Robinson’s Debut Is Still Memorable After Half a Century


Fifty years ago last week, a minor league team departed the McAlpin Hotel in Manhattan, boarded a train for Jersey City and rode into history.

Among the passengers was Jackie Robinson, who had been signed to a contract six months earlier by Brooklyn Dodgers President Branch Rickey. On April 18, 1946, in a game between the Montreal Royals and the Jersey City Giants, he became the first African-American to participate in organized baseball in the 20th century.

Not until the following year was Robinson’s quest recognized as a story of national significance. Despite taunts, threats and attempts at physical intimidation, the man earned National League Rookie of the Year honors with the Dodgers in 1947 and permanently erased the color line that had prevented members of his race from competing in the major leagues. But that would have been impossible had he not demonstrated both skill and discipline in the International League.

A remarkable college athlete, Robinson had little experience in professional baseball. After serving three years in the Army, rising to the rank of first lieutenant, he was playing his first season at shortstop for the Kansas City Monarchs of the Negro Leagues when Dodgers scouts decided he was best suited to fill the demanding role of pioneer envisioned by Rickey. The renowned baseball executive concurred, passing over many more prominent veterans of the Negro Leagues.

“I was fishing in Peterborough, Ontario, in October, 1945, when I heard a flash that Montreal had signed a black player,” recalled George Shuba, an outfielder in the Dodgers’ organization. “I knew he had to be good to be the first. When I heard he was an infielder, I felt better.”


It was difficult enough to advance in the stocked Dodgers farm system. Now the organization was mining a new source of talent. But Robinson was 26, would be playing a new position, second base, and would be under unprecedented scrutiny. “We figured,” Shuba said last week, ".280 would be a hell of a year.”

Robinson wasted no time convincing teammates, skeptics and fans he was bound for nothing less than greatness. His debut in Roosevelt Stadium was the stuff of legend, so much so that when the ballpark was torn down 39 years later, a handful of eyewitnesses felt the need to watch a bulldozer attempt to obliterate their memories. Among them was Thomas F.X. Smith, a former mayor of Jersey City, who was 19 at the time of Robinson’s debut.

“He went 4 for 5 that day and hit a home run,” Smith remembered clearly while standing at the scene in 1985. “He scored four runs, knocked in four runs and stole two bases. He did everything but take the stadium with him. The guy was fantastic.”

A townhouse developmenmt, Society Hill, now occupies much of the land where Roosevelt Stadium stood. In a small ceremony Wednesday, a plaque commemorating Robinson’s triumph against “segregation, hostility, belittlement and disbelief” was erected by the builder, K. Hovnanian Companies. And Thursday Rachel Robinson, Jackie’s widow and the founder of the Jackie Robinson Foundation, will give an anniversary address at the Beneficial Center in the western New Jersey town of Peapack.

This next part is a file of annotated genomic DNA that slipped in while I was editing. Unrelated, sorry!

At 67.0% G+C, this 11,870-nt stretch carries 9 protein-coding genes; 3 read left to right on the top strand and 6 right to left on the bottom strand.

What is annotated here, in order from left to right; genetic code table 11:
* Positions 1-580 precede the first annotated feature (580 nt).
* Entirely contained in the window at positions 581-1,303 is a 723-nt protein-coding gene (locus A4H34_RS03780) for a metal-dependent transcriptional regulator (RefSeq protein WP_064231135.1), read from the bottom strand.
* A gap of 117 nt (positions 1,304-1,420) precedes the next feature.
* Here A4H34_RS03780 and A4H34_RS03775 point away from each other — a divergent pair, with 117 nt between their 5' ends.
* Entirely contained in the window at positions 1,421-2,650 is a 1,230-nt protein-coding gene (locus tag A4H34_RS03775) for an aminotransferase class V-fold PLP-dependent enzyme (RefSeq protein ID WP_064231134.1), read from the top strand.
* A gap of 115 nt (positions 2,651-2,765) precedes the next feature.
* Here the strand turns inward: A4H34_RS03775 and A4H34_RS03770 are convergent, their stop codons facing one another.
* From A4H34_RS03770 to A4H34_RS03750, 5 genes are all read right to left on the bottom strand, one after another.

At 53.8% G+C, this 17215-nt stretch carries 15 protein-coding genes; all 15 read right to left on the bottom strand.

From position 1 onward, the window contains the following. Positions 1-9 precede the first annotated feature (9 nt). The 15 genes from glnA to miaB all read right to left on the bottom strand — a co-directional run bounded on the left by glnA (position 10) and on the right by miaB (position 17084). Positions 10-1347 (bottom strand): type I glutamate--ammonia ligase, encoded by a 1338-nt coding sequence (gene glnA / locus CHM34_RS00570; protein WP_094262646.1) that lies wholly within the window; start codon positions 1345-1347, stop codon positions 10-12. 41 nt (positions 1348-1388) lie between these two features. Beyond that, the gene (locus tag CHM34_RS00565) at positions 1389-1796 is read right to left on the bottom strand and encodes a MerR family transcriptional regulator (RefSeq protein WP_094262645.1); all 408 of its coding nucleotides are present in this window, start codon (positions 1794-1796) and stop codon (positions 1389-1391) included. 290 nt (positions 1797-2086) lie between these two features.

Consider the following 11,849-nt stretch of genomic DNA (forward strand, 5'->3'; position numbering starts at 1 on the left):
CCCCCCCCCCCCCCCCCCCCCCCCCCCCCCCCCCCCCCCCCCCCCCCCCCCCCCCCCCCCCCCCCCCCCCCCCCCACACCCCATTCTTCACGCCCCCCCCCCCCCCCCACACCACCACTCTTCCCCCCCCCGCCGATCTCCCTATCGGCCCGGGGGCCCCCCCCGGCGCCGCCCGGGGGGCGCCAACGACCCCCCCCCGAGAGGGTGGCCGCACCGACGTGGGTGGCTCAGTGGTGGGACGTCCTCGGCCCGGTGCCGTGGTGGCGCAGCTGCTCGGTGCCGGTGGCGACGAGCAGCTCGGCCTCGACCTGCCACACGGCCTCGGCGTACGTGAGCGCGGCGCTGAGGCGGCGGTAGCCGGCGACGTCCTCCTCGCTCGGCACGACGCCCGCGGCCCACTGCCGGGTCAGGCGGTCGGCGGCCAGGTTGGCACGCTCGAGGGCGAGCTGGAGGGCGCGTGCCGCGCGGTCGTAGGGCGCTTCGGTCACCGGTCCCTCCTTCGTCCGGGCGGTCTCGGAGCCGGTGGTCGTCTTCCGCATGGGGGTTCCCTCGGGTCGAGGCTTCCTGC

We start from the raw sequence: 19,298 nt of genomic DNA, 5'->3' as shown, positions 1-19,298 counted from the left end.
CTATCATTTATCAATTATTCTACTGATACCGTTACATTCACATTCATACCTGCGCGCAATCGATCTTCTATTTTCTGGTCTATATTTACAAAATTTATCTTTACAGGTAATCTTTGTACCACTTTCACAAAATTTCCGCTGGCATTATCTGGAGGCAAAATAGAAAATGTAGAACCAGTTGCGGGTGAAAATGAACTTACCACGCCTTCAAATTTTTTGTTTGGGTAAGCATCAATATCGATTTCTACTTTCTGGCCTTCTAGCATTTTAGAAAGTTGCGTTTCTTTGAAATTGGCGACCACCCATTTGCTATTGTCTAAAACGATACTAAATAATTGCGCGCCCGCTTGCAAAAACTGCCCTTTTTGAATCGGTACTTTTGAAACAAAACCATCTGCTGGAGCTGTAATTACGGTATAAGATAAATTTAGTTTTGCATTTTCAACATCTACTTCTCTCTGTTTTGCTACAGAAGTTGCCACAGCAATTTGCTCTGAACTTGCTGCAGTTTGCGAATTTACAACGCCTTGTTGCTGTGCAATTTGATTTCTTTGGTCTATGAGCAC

Shuba, nicknamed Shotgun, has a personal reminder in his Youngstown, Ohio, home, a framed picture of himself shaking a smiling Robinson’s hand as the latter crosses home plate. Robinson batted second for the Royals on opening day, Shuba third. When the infielder hit a three-run homer in the third inning off left-hander Warren Sandell, the outfielder was the first to offer congratulations.

“When he hit that home run,” recalled Shuba, who would become a valuable reserve with the Dodgers during the 1950s, “everyone was wondering whether a white player would shake his hand. He was on our side. What else were we going to do?”

In his autobiography, “I Never Had It Made,” Robinson contended that homer broke down the barrier between him and his teammates. “Northerners and Southerners alike,” he wrote, “they let me know how much they appreciated the way I had come through for them.”

The New York Times reported that 51,872 tickets were purchased for the game although that was not an unusual occurrence for an opener during the reign of Boss Hague, who judged it a matter of political loyalty. All 25,000 seats in the stadium were occupied on a day when the Dodgers staged their home opener against the Giants at Ebbets Field before 31,825. The Royals pummeled their rivals, 14-1, and Robinson was hailed by the crowd at the end.

“I knew what it was that day to hear the ear-shattering roar of the crowd and know it was for me,” he wrote later. “I began to really believe one of Mr. Rickey’s predictions. Color didn’t matter to fans if the black man was a winner.”

In his first game at the Triple-A level, Shuba paled by comparison. The young outfielder took the collar. “But the next day I hit three home runs,” he said with a laugh. “Now I tell people it was very gracious of me not to steal the spotlight on Jackie’s day.” He decided it was fitting that Robinson’s middle name and the name of the stadium were one and the same.

Robinson went on to lead the International League in batting (.349) and runs scored (113). He also stole 40 bases. Not coincidentally, the Royals won the pennant by 19 1/2 games and defeated the American Association’s Louisville Colonels in the Little World Series.

That long-ago afternoon in Jersey City not only was the first day in a Hall of Fame career but the beginning of the modern history of baseball. “For us,” Shuba said, “it was hard to comprehend he could play so magnificently under such pressure. They sure picked the right guy.”